A recommendation to Baidu.com’s DNS administrators is to update their serial numbers to something higher than 2010011202 as that has been the highest serial number we have see on any DNS server. This will force cached servers to update their records to the proper entries.

Translation of the Text

The text is Persian and translates roughly to:

"Iranian (Persian) Cyber Army, is formed (and is on the move), in protest for the meddling of the foreign and
 Zionist sites in our countries domestic affairs and broadcasting of false news and inciting of conflict."

The text in the middle says “Dear Hussein”, perhaps in reference to Imam Hussein.

A similar sentiment to the messages present in the attack on Twitter.

Baidu

The name Baidu comes from an 800 year old Chinese poem written during the Song Dynasty. The poem compares the search for retreating beauty amid chaotic glamor with the search for one’s dream impeded by life’s obstacles. And we have ‘Google’.

Finally

While pressured to intervene as a response to Iran’s nuclear ambitions, China has for the most part stayed clear of speaking out on the subject. Businesses in China have served as intermediaries for products imported from Iran that are then shipped to U.S. firms, in violation of U.S. economic sanctions against Iran. For these reasons, it is unclear how attacking a Chinese search engine fits into the strategy of this hacktivist pro-Iranian government group. It may have just been that baidu.com was an opportunity to spread their message on a high profile web site.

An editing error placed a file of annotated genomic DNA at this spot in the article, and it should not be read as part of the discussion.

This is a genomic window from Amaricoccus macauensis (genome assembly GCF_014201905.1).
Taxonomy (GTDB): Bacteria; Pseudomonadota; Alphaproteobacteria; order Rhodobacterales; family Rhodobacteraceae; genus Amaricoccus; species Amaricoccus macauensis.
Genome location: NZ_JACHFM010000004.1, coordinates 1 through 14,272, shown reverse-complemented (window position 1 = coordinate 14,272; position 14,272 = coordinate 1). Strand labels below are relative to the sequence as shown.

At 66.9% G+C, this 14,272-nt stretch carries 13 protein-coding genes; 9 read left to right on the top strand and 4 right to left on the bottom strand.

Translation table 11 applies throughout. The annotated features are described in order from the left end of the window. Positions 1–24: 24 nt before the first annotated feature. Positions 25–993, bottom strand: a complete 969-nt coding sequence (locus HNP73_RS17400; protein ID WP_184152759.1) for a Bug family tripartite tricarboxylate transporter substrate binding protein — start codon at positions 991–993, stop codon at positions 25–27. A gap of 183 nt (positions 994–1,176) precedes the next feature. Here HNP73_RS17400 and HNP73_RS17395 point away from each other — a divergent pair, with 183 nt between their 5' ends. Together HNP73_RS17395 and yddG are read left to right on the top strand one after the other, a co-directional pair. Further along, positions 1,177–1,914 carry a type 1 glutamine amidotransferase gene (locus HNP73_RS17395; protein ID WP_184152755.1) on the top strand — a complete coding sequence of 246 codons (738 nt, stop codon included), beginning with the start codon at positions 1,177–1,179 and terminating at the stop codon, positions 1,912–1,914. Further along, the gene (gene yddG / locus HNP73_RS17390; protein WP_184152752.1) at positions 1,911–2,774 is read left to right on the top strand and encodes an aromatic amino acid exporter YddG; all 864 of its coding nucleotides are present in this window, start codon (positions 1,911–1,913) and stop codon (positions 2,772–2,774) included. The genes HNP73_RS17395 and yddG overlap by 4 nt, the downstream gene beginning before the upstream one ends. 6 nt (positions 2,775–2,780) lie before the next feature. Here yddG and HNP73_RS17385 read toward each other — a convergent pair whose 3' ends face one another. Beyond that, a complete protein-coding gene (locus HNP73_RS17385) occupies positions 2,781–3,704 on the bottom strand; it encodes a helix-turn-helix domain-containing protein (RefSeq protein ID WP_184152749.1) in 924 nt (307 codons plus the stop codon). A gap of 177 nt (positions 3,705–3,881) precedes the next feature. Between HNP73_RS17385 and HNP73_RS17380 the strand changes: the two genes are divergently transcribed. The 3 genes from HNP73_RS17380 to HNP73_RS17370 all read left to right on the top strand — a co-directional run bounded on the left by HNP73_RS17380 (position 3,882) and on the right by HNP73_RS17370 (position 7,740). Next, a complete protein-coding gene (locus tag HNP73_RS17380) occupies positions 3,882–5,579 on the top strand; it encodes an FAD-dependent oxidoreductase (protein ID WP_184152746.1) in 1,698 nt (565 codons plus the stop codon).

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Comments (21)

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  1. Social comments and analytics for this post…

    This post was mentioned on Twitter by danielkennedy74: Baidu.com the Latest Victim of Iranian CyberArmy http://bit.ly/7yHCE0

  2. Robin says:

    Its a great search engine in china!

  3. CityTrader says:

    NICE SHOT GUYS………..WAY TO GO>>>>>>>

  4. Hassan says:

    The fact that the DNS entries point to the IP of the server hosting the website of the so-called “Iranian Cyber Army” does not guarantee that the attack was actually carried out by that group. Others can easily launch such attacks and redirect visitor to the website of their adversaries in order to implicate them. The fact that China is friendly to the murderous regime in Tehran further supports this argument. For example this could be an attack by Israeli hackers to annoy the Chinese and point the finger of blame toward the Iranians.

  5. Prefect says:

    Cui bono?

  6. [...] is the original: Praetorian Prefect | Baidu.com the Latest Victim of Iranian CyberArmy By admin | category: Uncategorized | tags: called-the-iranian, cyber, engine, [...]